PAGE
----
Now, as you may have gathered, I work in academia…. which means the public sector.
When I build a web service, I have two sets of customers:
- I have the people who are funding the service, my organisation, and the people who define the service guidelines: they expect a certain level of functionality; a certain level of reliability; and that the service enhances their reputation(s) with it’s good looks and slick behaviour
- I also have the people who will be using the service, mainly staff & students of HE and FE organisations. JISCs new policies are also rolling out services to the schools sector, and some services (depending on the funding streams) are even open to the general public to use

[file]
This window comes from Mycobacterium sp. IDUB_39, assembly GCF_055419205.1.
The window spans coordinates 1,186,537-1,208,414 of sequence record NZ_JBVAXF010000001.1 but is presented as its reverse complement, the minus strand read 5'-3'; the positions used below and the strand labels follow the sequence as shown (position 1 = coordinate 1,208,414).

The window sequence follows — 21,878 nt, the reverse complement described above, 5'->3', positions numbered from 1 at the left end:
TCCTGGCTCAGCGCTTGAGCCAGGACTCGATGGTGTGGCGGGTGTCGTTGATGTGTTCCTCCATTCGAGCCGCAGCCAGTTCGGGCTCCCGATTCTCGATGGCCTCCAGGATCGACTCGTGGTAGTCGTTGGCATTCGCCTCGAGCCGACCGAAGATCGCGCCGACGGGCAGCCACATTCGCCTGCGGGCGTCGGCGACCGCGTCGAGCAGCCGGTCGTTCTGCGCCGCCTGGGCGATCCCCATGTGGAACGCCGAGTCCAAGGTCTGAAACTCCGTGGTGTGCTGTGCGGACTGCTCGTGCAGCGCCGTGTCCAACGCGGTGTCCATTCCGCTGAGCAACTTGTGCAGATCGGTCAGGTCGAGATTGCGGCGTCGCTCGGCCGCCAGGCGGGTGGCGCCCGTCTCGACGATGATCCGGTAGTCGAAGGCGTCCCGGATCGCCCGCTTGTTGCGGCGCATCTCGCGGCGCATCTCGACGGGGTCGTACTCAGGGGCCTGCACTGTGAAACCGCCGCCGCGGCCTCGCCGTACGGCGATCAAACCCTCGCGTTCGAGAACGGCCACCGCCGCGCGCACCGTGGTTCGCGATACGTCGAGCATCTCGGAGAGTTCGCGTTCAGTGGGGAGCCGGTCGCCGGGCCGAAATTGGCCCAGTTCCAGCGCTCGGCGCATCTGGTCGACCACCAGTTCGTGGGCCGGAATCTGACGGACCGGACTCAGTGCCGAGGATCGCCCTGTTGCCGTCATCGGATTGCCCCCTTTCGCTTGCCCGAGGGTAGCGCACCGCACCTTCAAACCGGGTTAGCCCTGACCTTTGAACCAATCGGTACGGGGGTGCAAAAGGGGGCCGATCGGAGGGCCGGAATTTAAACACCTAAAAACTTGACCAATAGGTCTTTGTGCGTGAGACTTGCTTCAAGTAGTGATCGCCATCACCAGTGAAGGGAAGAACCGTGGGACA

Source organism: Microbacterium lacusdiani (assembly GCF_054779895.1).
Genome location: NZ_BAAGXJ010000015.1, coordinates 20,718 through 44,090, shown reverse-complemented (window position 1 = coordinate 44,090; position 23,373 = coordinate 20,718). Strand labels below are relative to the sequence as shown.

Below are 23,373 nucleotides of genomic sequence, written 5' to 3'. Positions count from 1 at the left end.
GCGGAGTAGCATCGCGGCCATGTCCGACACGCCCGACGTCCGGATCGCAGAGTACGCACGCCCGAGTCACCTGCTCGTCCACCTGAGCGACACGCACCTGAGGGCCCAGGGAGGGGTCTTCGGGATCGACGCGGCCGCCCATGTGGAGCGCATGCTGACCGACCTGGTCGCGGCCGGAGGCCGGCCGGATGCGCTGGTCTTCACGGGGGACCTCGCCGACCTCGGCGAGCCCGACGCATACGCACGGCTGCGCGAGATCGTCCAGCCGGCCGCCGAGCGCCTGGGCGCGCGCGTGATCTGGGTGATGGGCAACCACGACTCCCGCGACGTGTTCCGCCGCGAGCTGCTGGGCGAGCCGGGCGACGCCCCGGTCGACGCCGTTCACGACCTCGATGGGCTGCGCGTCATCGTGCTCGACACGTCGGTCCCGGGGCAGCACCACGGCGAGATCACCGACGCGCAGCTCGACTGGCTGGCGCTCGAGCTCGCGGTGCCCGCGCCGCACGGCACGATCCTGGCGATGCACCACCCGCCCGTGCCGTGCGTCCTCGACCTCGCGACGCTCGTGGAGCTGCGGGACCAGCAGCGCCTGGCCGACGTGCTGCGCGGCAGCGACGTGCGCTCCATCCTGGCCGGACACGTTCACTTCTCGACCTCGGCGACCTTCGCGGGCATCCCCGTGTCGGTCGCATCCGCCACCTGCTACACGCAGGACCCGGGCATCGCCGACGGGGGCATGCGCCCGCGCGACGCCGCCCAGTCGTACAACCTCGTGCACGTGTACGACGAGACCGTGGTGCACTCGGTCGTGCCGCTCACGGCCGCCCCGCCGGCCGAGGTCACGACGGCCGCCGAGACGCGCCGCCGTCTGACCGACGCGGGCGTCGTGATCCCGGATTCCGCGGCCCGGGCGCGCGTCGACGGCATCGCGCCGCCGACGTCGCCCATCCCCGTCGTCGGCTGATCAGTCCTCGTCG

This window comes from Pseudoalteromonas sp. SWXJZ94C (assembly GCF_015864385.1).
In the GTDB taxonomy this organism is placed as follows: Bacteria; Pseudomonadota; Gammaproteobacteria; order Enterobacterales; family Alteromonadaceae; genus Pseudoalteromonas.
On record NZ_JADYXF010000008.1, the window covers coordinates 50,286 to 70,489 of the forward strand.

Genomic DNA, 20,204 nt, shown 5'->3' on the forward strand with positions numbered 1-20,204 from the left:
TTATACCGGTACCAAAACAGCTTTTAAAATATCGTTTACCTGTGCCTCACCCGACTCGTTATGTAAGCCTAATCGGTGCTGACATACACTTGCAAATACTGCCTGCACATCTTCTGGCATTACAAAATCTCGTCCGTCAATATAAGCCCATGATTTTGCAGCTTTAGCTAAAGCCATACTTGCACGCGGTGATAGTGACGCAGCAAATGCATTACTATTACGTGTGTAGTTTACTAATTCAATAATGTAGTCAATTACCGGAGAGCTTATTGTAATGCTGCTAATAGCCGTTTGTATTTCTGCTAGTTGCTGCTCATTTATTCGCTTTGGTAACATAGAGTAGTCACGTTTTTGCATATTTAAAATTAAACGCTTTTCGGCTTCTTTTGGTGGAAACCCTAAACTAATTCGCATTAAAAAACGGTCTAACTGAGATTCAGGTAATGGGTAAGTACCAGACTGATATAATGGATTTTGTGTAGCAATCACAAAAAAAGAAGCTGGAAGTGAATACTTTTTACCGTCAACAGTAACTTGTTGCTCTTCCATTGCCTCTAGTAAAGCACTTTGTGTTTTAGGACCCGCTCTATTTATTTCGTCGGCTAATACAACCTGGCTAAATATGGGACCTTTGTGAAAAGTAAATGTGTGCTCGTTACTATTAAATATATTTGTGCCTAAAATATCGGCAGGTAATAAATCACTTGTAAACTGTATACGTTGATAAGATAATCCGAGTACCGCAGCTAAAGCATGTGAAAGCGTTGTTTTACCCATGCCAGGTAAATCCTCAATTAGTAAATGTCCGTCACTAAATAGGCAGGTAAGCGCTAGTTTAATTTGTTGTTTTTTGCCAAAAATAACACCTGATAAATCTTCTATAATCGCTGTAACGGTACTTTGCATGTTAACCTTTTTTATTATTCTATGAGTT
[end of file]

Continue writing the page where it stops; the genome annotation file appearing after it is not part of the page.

This presents an interesting challenge:
If my customer base is “anybody”, I cannot discriminate against anybody – which means that the basic functionality of the service needs to be universally available (given the restrictions of the web protocols)
- The core interface must work irrespective of platform, browser, or ability of the user (within reason)
I have no problems with additional features being available to visual browsers, in a point-and-click interface… heck, if you want to have a Virtual Reality interface, with 3D rendering and swooping’n’flying – go right ahead SO LONG AS THE BASIC FUNCTIONALITY IS AVAILABLE WITHOUT IT
If you want to write, and maintain, two interfaces – go right ahead SO LONG AS THE BASIC FUNCTIONALITY IS AVAILABLE IN ONE
I’m sorry – but unless I have a service that works for “anybody”, I’m discriminating.
Accessibility is not about getting what you want looking good for you. Accessibility is about making it available for “anybody”.